Senators prepared Monday for the first votes in the full Senate on a landmark immigration bill, readying amendments on contentious issues including border security, back taxes and health care coverage.
The two votes scheduled for Tuesday afternoon are on procedural measures to officially allow debate to move forward on the far-reaching measure to remake the nation's immigration laws and offer eventual citizenship to some 11 million people now here illegally.
Both votes are expected to succeed by comfortable margins, because even some senators with deep misgivings about the immigration bill say that the issue deserves a Senate debate.
The real fights will come in the following days and weeks, as Republican senators offer amendments they say are needed to strengthen the bill enough that they can vote in favor. Some of these may pass; others already are being dismissed by the bill's supporters as attempts to kill the bill.
One of the bill's authors, Sen. Marco Rubio, R-Fla., has said the measure needs stronger border control measures if it is going to make it all the way to President Barack Obama's desk. He's been supportive of an amendment announced by Sen. John Cornyn, R-Texas, to add new requirements on border security that need to happen before anyone can obtain a permanent residence green card.
But Senate Majority Leader Harry Reid, D-Nev., dismissed Cornyn's amendment as a "poison pill" in an interview broadcast on Univision over the weekend.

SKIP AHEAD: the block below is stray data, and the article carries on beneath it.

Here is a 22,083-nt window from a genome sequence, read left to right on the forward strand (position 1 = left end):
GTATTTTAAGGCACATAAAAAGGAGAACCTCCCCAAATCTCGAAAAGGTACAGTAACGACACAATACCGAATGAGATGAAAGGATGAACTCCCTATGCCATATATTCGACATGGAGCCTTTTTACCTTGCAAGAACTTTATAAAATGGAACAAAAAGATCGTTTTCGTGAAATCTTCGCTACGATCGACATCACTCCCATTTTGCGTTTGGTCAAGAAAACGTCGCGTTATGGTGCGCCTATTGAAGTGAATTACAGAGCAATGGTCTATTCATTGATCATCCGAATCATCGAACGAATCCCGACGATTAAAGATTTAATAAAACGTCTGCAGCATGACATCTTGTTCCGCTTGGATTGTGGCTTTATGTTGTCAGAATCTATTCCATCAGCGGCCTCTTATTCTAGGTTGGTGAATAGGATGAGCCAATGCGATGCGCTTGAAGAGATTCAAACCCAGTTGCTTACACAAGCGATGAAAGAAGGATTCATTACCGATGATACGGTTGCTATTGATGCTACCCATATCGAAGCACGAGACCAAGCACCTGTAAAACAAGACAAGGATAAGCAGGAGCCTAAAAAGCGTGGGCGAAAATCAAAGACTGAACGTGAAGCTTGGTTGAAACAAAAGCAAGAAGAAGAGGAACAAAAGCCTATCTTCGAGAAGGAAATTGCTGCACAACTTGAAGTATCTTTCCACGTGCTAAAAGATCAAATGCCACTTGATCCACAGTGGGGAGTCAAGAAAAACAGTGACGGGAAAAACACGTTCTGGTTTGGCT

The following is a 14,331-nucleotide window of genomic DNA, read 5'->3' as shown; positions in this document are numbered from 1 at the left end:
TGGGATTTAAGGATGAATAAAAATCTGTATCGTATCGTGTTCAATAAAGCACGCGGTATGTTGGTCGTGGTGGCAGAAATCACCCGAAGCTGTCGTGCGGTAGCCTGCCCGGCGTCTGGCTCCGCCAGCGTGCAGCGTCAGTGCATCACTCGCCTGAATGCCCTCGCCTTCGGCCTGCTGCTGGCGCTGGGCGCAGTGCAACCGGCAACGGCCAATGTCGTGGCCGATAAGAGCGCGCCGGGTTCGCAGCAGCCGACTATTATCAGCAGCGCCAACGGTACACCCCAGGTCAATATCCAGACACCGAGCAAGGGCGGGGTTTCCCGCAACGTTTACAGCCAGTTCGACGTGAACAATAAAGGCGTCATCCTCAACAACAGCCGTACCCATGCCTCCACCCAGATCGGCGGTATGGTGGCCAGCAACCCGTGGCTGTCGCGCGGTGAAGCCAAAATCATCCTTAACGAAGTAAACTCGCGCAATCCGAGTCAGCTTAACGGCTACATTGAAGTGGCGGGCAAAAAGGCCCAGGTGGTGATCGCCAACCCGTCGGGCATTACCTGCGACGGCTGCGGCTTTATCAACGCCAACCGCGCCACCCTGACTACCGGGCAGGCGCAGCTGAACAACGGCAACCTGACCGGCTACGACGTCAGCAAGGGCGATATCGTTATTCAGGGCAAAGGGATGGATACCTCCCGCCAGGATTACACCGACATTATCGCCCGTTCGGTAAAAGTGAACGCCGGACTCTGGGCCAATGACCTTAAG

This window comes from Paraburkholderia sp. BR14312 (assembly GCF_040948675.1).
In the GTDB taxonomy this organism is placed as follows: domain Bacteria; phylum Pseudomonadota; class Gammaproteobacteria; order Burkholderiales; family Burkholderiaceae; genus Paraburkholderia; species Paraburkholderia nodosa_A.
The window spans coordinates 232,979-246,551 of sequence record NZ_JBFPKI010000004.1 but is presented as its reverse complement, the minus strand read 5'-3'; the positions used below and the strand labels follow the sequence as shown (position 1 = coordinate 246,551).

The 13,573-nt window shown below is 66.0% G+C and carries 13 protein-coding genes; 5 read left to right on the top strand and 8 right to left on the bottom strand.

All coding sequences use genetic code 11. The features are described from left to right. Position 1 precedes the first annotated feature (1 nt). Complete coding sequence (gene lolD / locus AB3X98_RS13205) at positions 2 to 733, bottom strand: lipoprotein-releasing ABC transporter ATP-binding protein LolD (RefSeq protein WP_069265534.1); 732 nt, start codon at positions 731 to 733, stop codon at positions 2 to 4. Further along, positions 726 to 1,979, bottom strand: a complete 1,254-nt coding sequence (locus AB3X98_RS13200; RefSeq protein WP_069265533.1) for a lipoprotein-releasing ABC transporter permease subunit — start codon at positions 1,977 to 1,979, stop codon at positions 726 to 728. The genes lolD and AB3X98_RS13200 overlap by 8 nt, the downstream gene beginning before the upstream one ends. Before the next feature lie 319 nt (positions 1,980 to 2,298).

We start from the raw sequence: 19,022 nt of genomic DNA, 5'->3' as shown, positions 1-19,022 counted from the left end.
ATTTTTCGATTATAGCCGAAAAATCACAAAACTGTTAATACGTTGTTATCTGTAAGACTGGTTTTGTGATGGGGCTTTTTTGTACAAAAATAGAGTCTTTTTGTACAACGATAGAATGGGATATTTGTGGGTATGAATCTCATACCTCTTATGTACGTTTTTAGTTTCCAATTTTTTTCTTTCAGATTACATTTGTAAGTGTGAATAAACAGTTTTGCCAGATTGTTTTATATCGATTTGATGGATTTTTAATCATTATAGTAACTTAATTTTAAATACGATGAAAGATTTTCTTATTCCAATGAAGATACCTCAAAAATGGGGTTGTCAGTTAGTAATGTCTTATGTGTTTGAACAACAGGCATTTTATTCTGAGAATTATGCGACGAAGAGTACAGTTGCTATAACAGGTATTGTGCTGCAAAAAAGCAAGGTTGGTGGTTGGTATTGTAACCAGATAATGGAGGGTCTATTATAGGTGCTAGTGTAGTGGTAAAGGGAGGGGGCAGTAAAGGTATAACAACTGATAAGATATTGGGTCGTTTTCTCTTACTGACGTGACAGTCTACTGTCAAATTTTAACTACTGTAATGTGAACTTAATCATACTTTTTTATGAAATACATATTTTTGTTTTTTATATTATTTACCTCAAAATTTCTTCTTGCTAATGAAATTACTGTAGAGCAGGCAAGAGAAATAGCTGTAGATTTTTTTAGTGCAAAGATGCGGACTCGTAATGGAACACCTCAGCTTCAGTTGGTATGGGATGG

On Monday senators traded arguments on the Senate floor for and against the legislation.
"Given the impact the broken system has on our economy and our families, we cannot afford delay," said Senate Judiciary Chairman Patrick Leahy, D-Vt. "This is a measure the Senate should come together to consider and pass."
"Unfortunately the bill before us repeats our past mistakes," said the Judiciary Committee's top Republican, Sen. Chuck Grassley of Iowa. "Nobody disputes this is a bill that legalizes first and enforces later. That's the core problem."
The legislation would aim for stiffer border security and would require all employers to check their workers' legal status, as well as initiate new or expanded visa programs for high-skilled workers, lower-skilled workers and the agriculture sector. At its core is its most contentious element, a 13-year path to citizenship for millions.
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